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OC Register: JSerra Baseball Players Use Their Time off During Pandemic to Ptich in with Homeless Assistance Program

Reporter Steve Fryer of the OC Register wrote a story about a group of JSerra Baseball players who, after being unable to play baseball for several months during the COVID-19 pandemic, decided to "step up to the plate" and be of service to others.

They have been unable to play baseball for several months. So some JSerra High baseball players stepped up to the plate in a very different way.

JSerra sophomores Andrew Lamb, Dominic Smaldino and Ben Reimers for close to a year have provided food and other necessities to Isaiah House, a homeless assistance building in Santa Ana. Isaiah House is part of the Orange County Catholic Worker outreach organization.

The COVID-19 pandemic put an early end to their high school baseball season this past spring.

"So we were thinking, 'Hmm, what can we do that's really good?' " said Smaldino, who took a leadership role in the plan. He earlier had assisted Isaiah House as a middle-school student at Serra Catholic in Rancho Santa Margarita.

Their initial involvement, before the coronavirus pandemic created so much change, had Lamb, Reimers and Smaldino making and delivering carne asada for 20 people.

"We sat and ate with those people and it was great talking to them," Smaldino said. "It made these people really happy. Their faces lit up like their lives had been changed."

The early end of their baseball season in the spring created more opportunities to help.

"Over the summer we had a ton of time for it because baseball and everything else got canceled," Smaldino said.

Soon they were getting food and other items donated by other JSerra families.

"A lot of Lysol and bleach," Smaldino said. "Many people are sleeping outdoors."

Smaldino also recruited JSerra baseball players Owen Fuller, a junor, and senior Colin Blanchard to join in the group's efforts because Lamb, Reimers and Smaldino needed someone who could drive them to Isaiah House.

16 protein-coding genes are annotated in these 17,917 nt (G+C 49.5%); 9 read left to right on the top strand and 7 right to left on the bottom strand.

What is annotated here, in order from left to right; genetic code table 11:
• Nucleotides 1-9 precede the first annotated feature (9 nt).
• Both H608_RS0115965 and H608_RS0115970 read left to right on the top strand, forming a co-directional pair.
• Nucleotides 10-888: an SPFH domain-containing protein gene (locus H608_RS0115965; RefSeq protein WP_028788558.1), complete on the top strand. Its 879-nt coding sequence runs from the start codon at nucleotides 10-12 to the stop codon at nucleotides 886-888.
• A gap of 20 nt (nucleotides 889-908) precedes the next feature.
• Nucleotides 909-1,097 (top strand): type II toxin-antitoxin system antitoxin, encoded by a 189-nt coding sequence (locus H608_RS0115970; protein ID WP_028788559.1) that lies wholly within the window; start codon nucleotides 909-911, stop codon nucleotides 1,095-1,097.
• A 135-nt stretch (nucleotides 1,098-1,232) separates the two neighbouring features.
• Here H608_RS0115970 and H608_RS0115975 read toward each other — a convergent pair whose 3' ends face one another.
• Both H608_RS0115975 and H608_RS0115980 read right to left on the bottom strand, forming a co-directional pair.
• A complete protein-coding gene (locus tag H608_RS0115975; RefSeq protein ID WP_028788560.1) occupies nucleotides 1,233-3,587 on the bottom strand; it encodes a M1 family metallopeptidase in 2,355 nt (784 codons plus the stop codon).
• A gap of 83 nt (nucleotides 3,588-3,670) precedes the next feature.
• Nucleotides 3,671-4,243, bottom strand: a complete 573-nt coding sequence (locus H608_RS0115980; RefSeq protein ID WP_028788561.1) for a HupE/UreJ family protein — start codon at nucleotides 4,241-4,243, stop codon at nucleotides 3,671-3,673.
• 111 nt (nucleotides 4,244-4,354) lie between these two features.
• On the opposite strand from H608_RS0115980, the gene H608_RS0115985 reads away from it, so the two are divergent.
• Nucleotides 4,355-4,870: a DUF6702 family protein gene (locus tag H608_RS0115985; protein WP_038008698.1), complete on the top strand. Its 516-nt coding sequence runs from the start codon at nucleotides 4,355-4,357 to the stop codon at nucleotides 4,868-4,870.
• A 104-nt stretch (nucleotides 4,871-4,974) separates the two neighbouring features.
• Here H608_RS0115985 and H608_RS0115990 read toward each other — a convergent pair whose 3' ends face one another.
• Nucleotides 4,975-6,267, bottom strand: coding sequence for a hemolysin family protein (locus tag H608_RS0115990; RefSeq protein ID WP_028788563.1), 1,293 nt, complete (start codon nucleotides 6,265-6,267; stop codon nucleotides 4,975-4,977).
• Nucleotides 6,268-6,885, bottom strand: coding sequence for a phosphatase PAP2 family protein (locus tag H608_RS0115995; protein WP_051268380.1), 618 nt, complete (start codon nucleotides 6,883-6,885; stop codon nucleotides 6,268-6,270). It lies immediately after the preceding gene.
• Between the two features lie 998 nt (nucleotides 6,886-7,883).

"It wasn't that hard," Smaldino said of getting Blanchard and Fuller on board. "They've been great."

JSerra students are required to perform 80 hours of community service before they graduate high school. The JSerra baseball players filled that commitment with purpose and pride.

"It's been very satisfying helping people out," said Reimers, who pitches and plays third base and in the outfield. "It's a very humbling experience. Sometimes we take for granted where we live and where we can go to school."

There were plenty of sad moments for them, working with struggling people. There was joy in their philanthropy, too.

"It's encouraging to find ways we can change other people's lives for the better," said Lamb, a catcher and third baseman who has become a fan of Isaiah House. "A lot of people need help and the people at Isaiah House do a great job of that."

Leia Smith runs Isaiah House with her husband Dwight. She said high school-aged boys can get a lot out of performing the type of work that is done at Isaiah House.

"Sometimes it's hard for people to get into the shoes of other people who live on the margins," she said. "One of the benefits to come here is to have to come face to face with the people here. It's not just doing something useful for somebody else, but also to think deeply about what their lives are like."

Being part of a sports team or any other extracurricular school group often creates lifetime friendships. The friendships were enhanced and strengthened for the players who worked together on their Isaiah House project.

"This definitely deepened those bonds we already had," Reimers said.

The players approached JSerra baseball coach Brett Kay to see if helping Isaiah House could be a program-wide project. Kay said the program would offer as much support as could be mustered.

"These guys spearheaded it and our program's family stepped up in a big way," Kay said. "These are great kids who wanted to do something extra for people in need."

The players through their Isaiah House work might be getting the most important education of their high school years.

"We have a lot of homeless people right here," Smaldino said. "I can do something great for these people. I've come to realize how blessed I am."

Five JSerra Baseball players wearing masks holding up a sign that says: "JSerra Supports Isaiah's House."